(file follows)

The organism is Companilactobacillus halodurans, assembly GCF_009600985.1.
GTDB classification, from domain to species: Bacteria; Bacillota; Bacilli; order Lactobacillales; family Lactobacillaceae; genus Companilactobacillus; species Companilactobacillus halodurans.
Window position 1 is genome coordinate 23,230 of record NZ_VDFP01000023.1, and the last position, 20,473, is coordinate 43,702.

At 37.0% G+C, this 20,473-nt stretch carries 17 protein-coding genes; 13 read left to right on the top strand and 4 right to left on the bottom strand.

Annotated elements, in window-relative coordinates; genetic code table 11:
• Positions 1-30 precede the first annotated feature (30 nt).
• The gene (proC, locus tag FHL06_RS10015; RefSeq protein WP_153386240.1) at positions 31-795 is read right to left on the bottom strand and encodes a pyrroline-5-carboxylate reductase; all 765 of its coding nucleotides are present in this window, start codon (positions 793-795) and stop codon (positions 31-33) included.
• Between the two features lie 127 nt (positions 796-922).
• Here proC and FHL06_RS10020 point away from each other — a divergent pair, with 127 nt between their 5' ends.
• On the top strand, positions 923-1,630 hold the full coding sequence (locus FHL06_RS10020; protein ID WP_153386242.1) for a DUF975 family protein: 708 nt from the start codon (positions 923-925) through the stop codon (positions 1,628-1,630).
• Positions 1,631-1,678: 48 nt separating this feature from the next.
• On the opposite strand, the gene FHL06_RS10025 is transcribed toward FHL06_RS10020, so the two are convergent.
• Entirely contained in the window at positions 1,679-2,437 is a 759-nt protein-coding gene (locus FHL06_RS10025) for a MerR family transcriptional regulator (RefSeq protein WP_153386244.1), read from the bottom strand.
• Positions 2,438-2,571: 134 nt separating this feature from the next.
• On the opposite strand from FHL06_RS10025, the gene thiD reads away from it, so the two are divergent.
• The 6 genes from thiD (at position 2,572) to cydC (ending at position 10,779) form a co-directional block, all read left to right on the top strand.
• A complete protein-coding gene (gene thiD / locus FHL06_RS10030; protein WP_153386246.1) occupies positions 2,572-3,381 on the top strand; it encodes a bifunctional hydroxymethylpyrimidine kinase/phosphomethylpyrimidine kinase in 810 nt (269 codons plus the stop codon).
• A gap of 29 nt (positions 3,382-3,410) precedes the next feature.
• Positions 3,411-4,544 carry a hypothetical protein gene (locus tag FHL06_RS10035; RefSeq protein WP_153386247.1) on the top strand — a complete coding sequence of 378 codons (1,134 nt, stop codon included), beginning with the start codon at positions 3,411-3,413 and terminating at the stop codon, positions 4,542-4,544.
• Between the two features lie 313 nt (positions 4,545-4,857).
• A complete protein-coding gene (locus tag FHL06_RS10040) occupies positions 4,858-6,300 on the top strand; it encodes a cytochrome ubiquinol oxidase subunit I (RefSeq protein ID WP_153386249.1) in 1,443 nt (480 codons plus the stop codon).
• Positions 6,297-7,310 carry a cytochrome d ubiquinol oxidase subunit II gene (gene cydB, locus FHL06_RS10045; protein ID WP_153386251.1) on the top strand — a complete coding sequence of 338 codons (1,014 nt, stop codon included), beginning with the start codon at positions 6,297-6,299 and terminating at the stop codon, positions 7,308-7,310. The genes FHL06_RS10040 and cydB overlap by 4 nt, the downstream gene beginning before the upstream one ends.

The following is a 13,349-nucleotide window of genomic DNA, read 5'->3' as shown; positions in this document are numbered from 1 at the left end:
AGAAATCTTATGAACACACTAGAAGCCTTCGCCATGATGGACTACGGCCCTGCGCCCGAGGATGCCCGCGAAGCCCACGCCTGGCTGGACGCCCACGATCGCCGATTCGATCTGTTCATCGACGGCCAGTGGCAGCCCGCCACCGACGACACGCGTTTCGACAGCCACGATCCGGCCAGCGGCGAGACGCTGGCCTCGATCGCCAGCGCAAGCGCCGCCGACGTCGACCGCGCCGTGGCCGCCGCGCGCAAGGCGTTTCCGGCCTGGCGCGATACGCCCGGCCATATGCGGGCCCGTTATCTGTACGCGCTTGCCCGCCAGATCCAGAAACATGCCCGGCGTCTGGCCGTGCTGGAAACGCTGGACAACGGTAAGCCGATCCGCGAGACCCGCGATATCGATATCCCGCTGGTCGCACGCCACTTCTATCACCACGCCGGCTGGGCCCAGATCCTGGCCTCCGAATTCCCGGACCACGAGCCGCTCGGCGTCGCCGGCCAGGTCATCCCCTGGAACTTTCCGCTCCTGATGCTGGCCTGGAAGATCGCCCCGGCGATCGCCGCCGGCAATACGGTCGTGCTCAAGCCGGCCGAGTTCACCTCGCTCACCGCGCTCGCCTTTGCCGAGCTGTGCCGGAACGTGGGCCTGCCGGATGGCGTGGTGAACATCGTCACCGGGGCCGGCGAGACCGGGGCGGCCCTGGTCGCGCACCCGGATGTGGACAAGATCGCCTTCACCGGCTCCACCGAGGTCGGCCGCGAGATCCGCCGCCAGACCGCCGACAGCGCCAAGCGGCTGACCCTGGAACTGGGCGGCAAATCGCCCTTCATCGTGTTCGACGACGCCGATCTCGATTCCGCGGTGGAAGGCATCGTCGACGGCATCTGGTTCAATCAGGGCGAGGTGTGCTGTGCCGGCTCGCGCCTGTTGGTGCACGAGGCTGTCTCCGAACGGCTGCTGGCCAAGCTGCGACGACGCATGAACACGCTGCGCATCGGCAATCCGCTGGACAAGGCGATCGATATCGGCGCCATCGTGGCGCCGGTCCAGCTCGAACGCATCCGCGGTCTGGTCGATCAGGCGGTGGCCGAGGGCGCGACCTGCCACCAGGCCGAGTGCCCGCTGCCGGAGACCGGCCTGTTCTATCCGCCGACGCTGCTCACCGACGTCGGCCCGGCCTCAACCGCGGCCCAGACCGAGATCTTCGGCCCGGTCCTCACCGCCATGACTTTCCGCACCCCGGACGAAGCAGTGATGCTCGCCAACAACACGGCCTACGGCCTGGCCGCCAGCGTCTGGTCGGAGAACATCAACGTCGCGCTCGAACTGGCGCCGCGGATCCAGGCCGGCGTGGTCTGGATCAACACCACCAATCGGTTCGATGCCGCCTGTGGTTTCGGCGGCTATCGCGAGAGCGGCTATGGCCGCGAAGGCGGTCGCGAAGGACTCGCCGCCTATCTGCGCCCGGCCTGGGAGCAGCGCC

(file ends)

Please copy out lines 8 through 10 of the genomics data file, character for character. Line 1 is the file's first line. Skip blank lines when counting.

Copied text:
• Between the two features lie 127 nt (positions 796-922).
• Here proC and FHL06_RS10020 point away from each other — a divergent pair, with 127 nt between their 5' ends.
• On the top strand, positions 923-1,630 hold the full coding sequence (locus FHL06_RS10020; protein ID WP_153386242.1) for a DUF975 family protein: 708 nt from the start codon (positions 923-925) through the stop codon (positions 1,628-1,630).